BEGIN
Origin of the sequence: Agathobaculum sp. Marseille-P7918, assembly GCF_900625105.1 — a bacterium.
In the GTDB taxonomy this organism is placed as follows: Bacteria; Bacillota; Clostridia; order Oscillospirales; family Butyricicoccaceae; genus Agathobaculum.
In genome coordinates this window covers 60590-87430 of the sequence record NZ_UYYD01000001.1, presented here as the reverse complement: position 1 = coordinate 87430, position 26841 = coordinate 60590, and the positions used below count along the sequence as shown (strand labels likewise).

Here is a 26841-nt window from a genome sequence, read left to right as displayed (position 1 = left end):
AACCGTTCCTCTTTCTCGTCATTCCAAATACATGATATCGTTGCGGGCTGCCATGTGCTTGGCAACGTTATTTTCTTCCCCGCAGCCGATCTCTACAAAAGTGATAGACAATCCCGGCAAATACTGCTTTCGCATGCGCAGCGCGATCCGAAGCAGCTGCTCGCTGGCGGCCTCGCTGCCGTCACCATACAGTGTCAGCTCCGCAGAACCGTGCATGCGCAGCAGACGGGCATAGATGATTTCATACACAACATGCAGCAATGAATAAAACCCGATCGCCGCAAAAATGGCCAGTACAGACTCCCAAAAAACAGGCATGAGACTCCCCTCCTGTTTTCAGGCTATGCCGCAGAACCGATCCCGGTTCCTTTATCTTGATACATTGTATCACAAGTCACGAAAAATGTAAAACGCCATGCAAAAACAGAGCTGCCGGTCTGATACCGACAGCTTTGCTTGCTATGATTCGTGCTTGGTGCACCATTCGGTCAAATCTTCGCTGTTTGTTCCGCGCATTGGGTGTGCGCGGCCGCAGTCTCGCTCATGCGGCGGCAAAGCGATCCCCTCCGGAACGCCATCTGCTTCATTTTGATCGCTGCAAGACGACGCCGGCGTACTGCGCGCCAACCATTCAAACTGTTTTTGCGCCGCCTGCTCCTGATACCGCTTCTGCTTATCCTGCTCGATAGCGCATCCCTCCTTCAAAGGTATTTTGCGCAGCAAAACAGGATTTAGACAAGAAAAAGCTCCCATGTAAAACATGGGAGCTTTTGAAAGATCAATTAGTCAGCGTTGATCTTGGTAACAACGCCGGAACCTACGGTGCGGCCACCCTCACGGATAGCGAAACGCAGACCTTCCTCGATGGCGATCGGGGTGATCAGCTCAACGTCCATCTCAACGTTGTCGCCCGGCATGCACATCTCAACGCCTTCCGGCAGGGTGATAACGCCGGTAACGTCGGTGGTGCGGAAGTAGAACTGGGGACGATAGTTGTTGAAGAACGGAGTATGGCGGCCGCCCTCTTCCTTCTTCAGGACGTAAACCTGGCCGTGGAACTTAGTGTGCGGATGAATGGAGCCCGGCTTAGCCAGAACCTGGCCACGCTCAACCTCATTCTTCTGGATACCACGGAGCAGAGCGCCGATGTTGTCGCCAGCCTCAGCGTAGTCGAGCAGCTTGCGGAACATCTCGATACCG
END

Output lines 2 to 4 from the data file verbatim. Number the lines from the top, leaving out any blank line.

In the GTDB taxonomy this organism is placed as follows: Bacteria; Bacillota; Clostridia; order Oscillospirales; family Butyricicoccaceae; genus Agathobaculum.
In genome coordinates this window covers 60590-87430 of the sequence record NZ_UYYD01000001.1, presented here as the reverse complement: position 1 = coordinate 87430, position 26841 = coordinate 60590, and the positions used below count along the sequence as shown (strand labels likewise).

Here is a 26841-nt window from a genome sequence, read left to right as displayed (position 1 = left end):